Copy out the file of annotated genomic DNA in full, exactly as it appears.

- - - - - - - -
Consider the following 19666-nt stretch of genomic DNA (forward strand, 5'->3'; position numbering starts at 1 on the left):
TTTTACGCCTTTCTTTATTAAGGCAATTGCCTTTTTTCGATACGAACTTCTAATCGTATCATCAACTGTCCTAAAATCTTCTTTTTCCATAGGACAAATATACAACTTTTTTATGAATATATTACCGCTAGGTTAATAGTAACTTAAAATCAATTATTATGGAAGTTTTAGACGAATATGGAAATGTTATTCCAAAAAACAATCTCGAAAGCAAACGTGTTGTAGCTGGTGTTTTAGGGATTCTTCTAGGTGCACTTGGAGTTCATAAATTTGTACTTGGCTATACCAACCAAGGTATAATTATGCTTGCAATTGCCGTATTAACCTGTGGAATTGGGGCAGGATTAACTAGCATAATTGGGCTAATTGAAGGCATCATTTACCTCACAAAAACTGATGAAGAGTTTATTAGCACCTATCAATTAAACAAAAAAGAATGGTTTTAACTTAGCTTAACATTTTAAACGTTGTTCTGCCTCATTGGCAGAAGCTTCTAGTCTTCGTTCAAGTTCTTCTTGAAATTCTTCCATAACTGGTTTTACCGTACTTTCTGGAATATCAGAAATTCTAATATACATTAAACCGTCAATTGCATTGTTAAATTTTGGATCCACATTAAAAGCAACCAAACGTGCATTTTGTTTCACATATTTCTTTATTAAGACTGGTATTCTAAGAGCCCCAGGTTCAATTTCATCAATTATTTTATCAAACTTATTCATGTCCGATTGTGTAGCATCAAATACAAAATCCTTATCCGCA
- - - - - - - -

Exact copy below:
Consider the following 19666-nt stretch of genomic DNA (forward strand, 5'->3'; position numbering starts at 1 on the left):
TTTTACGCCTTTCTTTATTAAGGCAATTGCCTTTTTTCGATACGAACTTCTAATCGTATCATCAACTGTCCTAAAATCTTCTTTTTCCATAGGACAAATATACAACTTTTTTATGAATATATTACCGCTAGGTTAATAGTAACTTAAAATCAATTATTATGGAAGTTTTAGACGAATATGGAAATGTTATTCCAAAAAACAATCTCGAAAGCAAACGTGTTGTAGCTGGTGTTTTAGGGATTCTTCTAGGTGCACTTGGAGTTCATAAATTTGTACTTGGCTATACCAACCAAGGTATAATTATGCTTGCAATTGCCGTATTAACCTGTGGAATTGGGGCAGGATTAACTAGCATAATTGGGCTAATTGAAGGCATCATTTACCTCACAAAAACTGATGAAGAGTTTATTAGCACCTATCAATTAAACAAAAAAGAATGGTTTTAACTTAGCTTAACATTTTAAACGTTGTTCTGCCTCATTGGCAGAAGCTTCTAGTCTTCGTTCAAGTTCTTCTTGAAATTCTTCCATAACTGGTTTTACCGTACTTTCTGGAATATCAGAAATTCTAATATACATTAAACCGTCAATTGCATTGTTAAATTTTGGATCCACATTAAAAGCAACCAAACGTGCATTTTGTTTCACATATTTCTTTATTAAGACTGGTATTCTAAGAGCCCCAGGTTCAATTTCATCAATTATTTTATCAAACTTATTCATGTCCGATTGTGTAGCATCAAATACAAAATCCTTATCCGCA